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“I do not understand what I do. For what I want to do I do not do, but what I hate I do. And if I do what I do not want to do, I agree that the law is good. As it is, it is no longer I myself who do it, but it is sin living in me. I know that nothing good lives in me, that is, in my sinful nature. For I have the desire to do what is good, but I cannot carry it out. For what I do is not the good I want to do; no, the evil I do not want to do– this I keep on doing. Now if I do what I do not want to do, it is no longer I who do it, but it is sin living in me that does it. So I find this law at work: When I want to do good, evil is right there with me. For in my inner being I delight in God’s law; but I see another law at work in the members of my body, waging war against the law of my mind and making me a prisoner of the law of sin at work within my members. What a wretched man I am! Who will rescue me from this body of death? Thanks be to God– through Jesus Christ our Lord!” (Romans 7:15-25)
One of the biggest reasons people turn away from God and the Christian faith is the hypocrisy of Christians. Even those who have very little knowledge of the Bible know that the message of Jesus had something to do with love and moral living, and when they see followers of Jesus who preach love but live lives marked by looking down on the world, judging others, or moral failure, they are turned off from Christianity. Add to the everyday hypocrisy of believers bigger scandals such as the Catholic sex abuse scandal or the shady dealings of some televangelists, and it’s no wonder that many people in our world have a hard time embracing the Christian message.
But what if we’re preaching the wrong message? What if we are unwittingly preaching a message that goes something like this: “We are Christians, and that means that we are more moral than you and have better lives. Become one of us and you too can become a moral person with a better life!” If that’s our message, then it is no wonder that the world is quick to label Christians hypocritical when they act like sinners.
What if, instead, we took care to preach the true gospel message, that Jesus Christ, the sinless Son of God, lived the perfect life we could not live, died a sacrificial death on the cross in our place, and rose again to conquer sin and death? What if we preached the message that Christians are simply sinners like everyone else, but sinners who have repented of our sins and received the forgiveness offered to all by a loving and gracious God? What if we simply admitted that we are not any better than anyone else – in fact, we know that there are non-Christians who by the world’s standard of morality may be more moral than we are. Our message is not about our goodness, but about God’s love and forgiveness as displayed in Jesus Christ, dying on the cross for our sins.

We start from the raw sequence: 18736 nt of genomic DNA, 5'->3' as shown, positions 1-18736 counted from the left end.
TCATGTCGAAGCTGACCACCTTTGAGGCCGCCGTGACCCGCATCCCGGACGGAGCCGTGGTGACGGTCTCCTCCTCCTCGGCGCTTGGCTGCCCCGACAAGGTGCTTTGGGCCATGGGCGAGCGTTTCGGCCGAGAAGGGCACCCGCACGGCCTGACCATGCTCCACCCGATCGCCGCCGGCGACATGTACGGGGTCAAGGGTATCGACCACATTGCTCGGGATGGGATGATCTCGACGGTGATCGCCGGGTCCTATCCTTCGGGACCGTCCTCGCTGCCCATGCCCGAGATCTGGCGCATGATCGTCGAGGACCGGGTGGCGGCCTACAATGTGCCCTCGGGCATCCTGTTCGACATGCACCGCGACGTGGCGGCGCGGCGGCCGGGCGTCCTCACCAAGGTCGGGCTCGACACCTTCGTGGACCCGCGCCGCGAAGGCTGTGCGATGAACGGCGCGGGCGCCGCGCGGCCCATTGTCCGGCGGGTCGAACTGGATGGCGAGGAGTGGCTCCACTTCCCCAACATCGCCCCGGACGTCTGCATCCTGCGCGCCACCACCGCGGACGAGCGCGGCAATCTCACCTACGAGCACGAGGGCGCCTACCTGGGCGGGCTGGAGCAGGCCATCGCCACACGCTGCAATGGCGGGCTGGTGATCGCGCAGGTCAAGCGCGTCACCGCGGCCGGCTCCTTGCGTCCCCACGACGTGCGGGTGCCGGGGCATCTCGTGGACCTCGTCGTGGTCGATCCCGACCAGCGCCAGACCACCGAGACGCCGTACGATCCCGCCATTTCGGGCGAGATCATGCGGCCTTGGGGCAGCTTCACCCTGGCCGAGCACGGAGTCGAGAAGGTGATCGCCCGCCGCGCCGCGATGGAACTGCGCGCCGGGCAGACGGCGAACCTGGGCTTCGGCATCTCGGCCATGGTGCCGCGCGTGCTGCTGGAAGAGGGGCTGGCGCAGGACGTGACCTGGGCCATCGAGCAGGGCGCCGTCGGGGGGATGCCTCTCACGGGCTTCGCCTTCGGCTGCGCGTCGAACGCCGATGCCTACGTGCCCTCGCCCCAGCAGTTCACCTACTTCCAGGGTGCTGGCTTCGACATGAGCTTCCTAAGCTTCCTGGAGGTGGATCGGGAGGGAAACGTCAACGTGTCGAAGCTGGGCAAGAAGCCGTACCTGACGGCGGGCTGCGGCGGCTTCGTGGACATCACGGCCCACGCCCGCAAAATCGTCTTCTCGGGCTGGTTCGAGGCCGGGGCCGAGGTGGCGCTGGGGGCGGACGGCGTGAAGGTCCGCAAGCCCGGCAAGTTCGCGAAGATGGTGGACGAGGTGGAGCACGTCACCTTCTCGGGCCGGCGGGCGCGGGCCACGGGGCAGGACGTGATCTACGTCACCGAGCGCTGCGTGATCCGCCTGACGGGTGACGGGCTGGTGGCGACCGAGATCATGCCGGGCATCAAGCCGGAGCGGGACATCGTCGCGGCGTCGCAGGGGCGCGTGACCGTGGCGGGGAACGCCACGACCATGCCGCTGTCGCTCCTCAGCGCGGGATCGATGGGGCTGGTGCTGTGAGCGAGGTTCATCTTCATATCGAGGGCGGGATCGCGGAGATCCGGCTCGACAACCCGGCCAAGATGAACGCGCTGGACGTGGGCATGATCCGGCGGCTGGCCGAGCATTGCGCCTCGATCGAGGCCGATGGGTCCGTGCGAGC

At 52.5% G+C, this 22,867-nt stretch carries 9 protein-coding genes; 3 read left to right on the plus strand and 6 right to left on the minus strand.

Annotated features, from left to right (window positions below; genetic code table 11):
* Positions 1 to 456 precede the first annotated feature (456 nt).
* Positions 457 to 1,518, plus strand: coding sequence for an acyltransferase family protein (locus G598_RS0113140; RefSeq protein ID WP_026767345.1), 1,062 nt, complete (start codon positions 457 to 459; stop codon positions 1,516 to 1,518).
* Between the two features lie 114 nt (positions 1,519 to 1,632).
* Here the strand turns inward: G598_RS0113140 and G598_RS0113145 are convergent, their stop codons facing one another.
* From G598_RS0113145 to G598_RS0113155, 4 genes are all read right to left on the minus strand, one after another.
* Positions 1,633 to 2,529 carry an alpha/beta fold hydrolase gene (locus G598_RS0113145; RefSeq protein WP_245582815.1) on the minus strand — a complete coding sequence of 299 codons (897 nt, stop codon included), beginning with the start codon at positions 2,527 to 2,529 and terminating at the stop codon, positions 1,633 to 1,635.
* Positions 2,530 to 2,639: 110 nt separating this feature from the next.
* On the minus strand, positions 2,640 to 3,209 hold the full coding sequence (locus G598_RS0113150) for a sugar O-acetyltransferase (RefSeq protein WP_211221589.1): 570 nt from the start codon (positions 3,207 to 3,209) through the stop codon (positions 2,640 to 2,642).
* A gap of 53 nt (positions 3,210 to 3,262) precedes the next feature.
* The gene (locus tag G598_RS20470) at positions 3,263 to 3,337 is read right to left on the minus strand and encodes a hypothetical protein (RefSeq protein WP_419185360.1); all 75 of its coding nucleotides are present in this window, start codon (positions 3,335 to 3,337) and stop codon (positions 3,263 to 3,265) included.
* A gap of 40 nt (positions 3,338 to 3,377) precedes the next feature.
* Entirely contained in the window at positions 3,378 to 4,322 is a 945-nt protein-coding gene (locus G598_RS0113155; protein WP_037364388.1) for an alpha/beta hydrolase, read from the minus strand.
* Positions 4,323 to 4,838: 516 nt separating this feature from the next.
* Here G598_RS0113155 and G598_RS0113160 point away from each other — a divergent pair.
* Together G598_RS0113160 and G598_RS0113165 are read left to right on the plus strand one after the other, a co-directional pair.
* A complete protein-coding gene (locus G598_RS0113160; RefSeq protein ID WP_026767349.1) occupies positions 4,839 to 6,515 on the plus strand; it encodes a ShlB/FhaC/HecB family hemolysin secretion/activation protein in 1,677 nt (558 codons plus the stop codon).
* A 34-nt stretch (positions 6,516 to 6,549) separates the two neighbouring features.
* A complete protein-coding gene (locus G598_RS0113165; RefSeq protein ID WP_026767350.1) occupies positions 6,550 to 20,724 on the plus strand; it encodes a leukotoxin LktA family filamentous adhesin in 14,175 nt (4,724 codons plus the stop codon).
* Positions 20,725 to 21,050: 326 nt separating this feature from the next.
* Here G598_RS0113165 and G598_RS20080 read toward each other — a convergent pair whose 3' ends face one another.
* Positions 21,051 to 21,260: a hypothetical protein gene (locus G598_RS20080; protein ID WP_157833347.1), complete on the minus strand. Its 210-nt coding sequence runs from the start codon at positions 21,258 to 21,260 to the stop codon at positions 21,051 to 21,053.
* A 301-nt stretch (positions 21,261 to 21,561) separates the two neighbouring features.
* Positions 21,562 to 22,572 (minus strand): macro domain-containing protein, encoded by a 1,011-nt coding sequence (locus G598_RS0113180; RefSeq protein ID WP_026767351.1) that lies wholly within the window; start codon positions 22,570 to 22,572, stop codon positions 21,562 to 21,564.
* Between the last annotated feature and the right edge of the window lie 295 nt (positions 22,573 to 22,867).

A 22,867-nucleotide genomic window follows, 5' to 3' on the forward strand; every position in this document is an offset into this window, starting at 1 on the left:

I love how the singer-songwriter Andrew Peterson put it:
“It’s the great, confounding reversal of the Gospel of Jesus. If the word we preach is one of attainable perfection, of law, of justification by works, then when we fail, our testimony fails with it. But if we preach our deep brokenness and Christ’s deeper healing, if we preach our inability to take a single breath but for God’s grace, then our weakness exalts him and we’re functioning as we were meant to since the foundation of the world.”
In other words, if our message is one of salvation by grace, of our complete dependence upon Christ for anything good in our lives, of the greatness of God’s love displayed in the death of Jesus for we who were His enemies, then even when we royally screw up, all that does it drive home the point that we are not the Savior, but Christ is; we are not the hero of the story, Jesus is.
The next time you hear someone bemoaning hypocrites in the church, or calling you a hypocrite for not practicing what you preach, make sure you are preaching the right message. And if your message is one of God’s salvation for sinners (like you and me), then remind your accuser that the Christian message was never about our goodness and morality, but about Jesus’ goodness and His love for us, sinners though we are. If our message is that we are saved by grace, a completely undeserved gift of God, then we are not hypocrites but rather are exactly what we claim to be: sinners saved by the amazing grace of our loving God.
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